Posts Tagged ‘Elisabeth Herrmann’


Author: Elisabeth Herrmann

Published: 24 March 2016
Reviewed: 9 September 2016

5 out of 5 stars
Copy supplied by Bonnier Publishing in return for an honest review



An unforgettable heroine. An unforgiveable past.

For fans of Child 44, The Lives of Others, and Stasi Child, The Cleaner is a gripping thriller that will chill and intrigue as the sins of the past catch up with the secrets of the present.

Pools of blood, scenes of carnage, signs of agonising death – who deals with the aftermath of violence once the bodies have been taken away?

Judith Kepler has seen it all. She is a crime scene specialist. She turns crime scenes back into habitable spaces. She is a cleaner.

It is at the home of a woman who has been brutally murdered that she is suddenly confronted with her own past. The murder victim knew Judith’s secret: as a child Judith was sent to an orphanage under mysterious circumstances – parentage unknown. And the East German secret police were always there, in the background. . . .

When Judith begins to ask questions, she becomes the target of some powerful enemies.

My Thoughts & Review:

The Cleaner is a Cold War thriller rife with espionage, deceit and intrigue.

The opening scene in Yuri Gagarin Children’s Home in East Germany in 1985 really reinforces the mentality of period – a young girl named Christel Sonnenberg is found wandering in the corridors and is escorted back to her bed.  However the member of staff is advised she is mistaken, this is not Christel Sonnenberg but Judith Kepler, and afraid of any fallout, the member of staff agrees (during the Cold War in East Germany it was easier and safer to not argue with what you were told), and henceforth this girl is known as Judith.

Some years later and after the fall of the Berlin Wall, we encounter ‘Judith Kepler’ again, but now she is an adult and working  as a cleaner – making homes habitable again after death has occurred.  Her latest assignment is to clean an apartment following the murder of the previous occupier, but whilst she is there she finds a letter with her name on it, and details of her time at the Children’s Home.   This leads her to an intelligence expert for help to find answers but leads to some very dangerous developments.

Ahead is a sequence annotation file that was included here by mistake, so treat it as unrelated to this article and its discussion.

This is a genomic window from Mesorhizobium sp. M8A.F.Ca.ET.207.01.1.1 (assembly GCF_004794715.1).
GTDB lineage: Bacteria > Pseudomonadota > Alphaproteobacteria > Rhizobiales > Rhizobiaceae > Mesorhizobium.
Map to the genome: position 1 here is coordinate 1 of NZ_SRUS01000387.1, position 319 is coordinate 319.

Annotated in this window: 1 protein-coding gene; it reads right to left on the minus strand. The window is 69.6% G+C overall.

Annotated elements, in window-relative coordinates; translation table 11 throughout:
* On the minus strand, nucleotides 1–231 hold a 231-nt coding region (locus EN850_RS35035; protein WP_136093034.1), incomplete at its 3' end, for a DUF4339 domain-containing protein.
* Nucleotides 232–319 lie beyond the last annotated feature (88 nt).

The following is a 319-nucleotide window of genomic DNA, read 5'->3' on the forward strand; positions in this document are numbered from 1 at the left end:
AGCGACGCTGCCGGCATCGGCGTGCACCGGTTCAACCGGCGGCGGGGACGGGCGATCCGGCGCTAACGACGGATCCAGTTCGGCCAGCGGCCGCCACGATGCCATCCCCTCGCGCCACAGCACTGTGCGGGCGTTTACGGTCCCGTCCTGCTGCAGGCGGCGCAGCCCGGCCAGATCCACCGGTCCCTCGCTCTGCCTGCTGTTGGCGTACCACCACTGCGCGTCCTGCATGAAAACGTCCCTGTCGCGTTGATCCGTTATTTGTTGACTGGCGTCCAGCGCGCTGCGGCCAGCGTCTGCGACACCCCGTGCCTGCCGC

Intelligently written, Herrmann pulls together strands of a fascinating story with factual nuances of Stasi Germany to create an atmospheric and immersive read.
The character of Judith/Christel is a great creation, here we have someone who is realistic, flawed yet strong, and the job that she does ties in so well with her nature, quiet and methodical.

The pace of the story is fast, the suspense really builds and keeps the reader hooked throughout.

This is without a doubt one of the cleverest thrillers I’ve read,  the political tightrope of the period makes for a very intriguing layer to the story.  The idea of job that Judith does is very intriguing and not one that I had ever really given much thought to, but definitely adds another pull of intrigue to this book.  The translation to English has lost nothing of the original brilliance.

You can buy a copy of The Cleaner here.

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